What do you get if you cross an experimental art student with a reclusive multi-instrumentalist? Well, an Alpine spectacular, followed by innovative electro, then pastoral folk-pop, retro revival, and symphonic splendour. That’s what. Goldfrapp‘s albums still go unnoticed by the masses, but every one is full of delights and surprises.
If you don’t know what crotch theremin playing looks like, then get ready to find out. They channeled the Alps on Felt Mountain (2000), invented Rachel Stevens‘s career with Strict Machine (2003), and reimagined the eighties with Head First (2010).
Where to start
Start with 2003’s seminal Black Cherry. Their second album, it blends elements of the first with sounds which would be explored further on the next release.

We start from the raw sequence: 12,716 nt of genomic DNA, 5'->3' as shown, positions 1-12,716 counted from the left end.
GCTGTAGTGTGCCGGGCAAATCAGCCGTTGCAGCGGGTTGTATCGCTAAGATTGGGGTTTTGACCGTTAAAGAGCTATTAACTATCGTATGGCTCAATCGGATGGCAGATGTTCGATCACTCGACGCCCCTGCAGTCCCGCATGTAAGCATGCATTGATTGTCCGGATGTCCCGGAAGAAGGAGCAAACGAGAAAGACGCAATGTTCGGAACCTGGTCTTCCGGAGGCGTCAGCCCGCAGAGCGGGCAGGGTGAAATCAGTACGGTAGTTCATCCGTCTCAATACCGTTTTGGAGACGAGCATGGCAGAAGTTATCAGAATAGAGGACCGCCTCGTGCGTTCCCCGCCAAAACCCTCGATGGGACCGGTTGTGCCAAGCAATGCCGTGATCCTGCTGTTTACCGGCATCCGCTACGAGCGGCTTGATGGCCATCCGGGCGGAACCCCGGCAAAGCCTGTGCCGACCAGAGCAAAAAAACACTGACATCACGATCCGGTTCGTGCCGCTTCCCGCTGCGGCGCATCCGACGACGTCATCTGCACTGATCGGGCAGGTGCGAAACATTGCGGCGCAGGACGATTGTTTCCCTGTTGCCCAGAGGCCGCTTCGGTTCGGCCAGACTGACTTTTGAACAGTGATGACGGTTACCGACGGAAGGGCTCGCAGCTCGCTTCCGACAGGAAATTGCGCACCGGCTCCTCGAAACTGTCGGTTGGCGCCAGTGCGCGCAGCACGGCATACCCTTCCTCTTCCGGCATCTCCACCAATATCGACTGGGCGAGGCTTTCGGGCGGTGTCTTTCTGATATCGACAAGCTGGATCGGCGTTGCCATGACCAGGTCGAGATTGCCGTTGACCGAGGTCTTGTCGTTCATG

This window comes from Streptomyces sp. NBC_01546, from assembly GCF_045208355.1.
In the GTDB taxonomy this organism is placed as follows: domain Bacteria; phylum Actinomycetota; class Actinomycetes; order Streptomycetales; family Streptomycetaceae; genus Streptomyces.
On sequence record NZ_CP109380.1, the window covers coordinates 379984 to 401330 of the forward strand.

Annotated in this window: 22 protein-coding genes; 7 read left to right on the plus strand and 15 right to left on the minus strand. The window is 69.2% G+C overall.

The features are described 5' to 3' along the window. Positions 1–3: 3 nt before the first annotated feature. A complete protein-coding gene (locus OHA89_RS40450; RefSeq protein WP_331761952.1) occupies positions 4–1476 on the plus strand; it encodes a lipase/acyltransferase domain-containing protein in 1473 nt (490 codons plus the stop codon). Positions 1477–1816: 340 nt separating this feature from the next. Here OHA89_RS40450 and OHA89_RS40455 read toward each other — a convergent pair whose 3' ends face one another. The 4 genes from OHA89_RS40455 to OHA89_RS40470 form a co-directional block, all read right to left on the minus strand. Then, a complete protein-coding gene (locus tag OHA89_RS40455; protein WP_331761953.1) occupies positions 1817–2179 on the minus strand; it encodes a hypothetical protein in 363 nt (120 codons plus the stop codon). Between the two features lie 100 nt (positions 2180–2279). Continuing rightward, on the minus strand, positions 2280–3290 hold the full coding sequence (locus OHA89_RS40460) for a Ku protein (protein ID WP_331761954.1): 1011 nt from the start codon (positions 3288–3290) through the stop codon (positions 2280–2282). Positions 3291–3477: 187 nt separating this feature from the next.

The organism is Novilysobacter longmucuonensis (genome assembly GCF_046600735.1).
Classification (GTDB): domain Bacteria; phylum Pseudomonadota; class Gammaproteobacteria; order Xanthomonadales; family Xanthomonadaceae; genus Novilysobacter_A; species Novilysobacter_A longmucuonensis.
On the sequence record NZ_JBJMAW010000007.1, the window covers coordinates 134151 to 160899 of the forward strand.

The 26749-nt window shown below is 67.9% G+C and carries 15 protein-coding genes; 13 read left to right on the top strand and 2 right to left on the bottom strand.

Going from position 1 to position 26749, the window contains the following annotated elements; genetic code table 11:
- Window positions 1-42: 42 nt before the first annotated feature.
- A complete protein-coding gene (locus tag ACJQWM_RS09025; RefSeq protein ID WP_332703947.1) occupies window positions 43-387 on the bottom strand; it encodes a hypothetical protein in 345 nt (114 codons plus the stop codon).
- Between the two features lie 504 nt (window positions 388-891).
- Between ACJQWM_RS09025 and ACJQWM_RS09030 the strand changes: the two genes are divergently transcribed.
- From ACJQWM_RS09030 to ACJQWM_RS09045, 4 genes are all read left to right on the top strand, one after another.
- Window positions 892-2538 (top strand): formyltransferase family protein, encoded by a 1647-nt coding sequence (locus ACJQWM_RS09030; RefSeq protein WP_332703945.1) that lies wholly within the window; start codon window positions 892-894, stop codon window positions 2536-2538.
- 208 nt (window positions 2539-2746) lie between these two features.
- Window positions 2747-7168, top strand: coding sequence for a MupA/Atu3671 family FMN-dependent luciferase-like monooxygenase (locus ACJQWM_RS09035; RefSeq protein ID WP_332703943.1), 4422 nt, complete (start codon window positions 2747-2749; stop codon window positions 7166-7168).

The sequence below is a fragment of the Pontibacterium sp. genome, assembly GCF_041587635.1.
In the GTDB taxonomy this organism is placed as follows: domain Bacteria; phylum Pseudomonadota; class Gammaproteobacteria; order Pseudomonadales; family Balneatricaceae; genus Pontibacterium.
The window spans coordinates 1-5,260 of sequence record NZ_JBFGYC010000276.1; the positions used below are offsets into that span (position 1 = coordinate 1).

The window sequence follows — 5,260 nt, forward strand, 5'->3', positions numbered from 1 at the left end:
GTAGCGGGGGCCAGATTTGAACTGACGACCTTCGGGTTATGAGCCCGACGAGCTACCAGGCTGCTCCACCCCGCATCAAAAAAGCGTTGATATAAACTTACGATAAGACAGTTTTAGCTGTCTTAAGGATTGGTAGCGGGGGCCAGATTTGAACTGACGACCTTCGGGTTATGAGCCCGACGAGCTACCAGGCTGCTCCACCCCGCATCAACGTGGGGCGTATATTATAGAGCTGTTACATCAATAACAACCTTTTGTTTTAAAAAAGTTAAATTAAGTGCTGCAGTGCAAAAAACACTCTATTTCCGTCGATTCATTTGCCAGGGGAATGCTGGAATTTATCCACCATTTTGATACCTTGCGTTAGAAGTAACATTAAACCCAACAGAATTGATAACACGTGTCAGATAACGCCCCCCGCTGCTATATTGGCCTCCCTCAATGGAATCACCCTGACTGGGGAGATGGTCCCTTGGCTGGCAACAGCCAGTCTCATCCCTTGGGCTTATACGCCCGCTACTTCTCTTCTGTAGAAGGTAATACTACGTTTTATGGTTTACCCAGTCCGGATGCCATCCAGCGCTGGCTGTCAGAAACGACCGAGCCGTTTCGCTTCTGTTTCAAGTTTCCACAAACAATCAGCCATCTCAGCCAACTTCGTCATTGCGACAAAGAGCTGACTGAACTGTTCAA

What to buy
After Black Cherry roll back to the marvellous debut album Felt Mountain (2000) and then the third album Supernature (2005) – ideally the US version including exceptional bonus track Beautiful. Top it off with Tales of Us (2013).
Don’t bother with
The 2006 US-only remix album We Are Glitter should be considered by completists only. The 2012 compilation The Singles is something of a failure, for reasons which I outlined in my review below.
Their covers of UK Girls (Physical) – on the special edition of Felt Mountain (2001) – and Boys Will Be Boys – from the Satin Boys, Flaming Chic 7″ single (2006). The live-only track Sartorious – available on the b-side of the 2004 reissue of Strict Machine is also a delight to hear.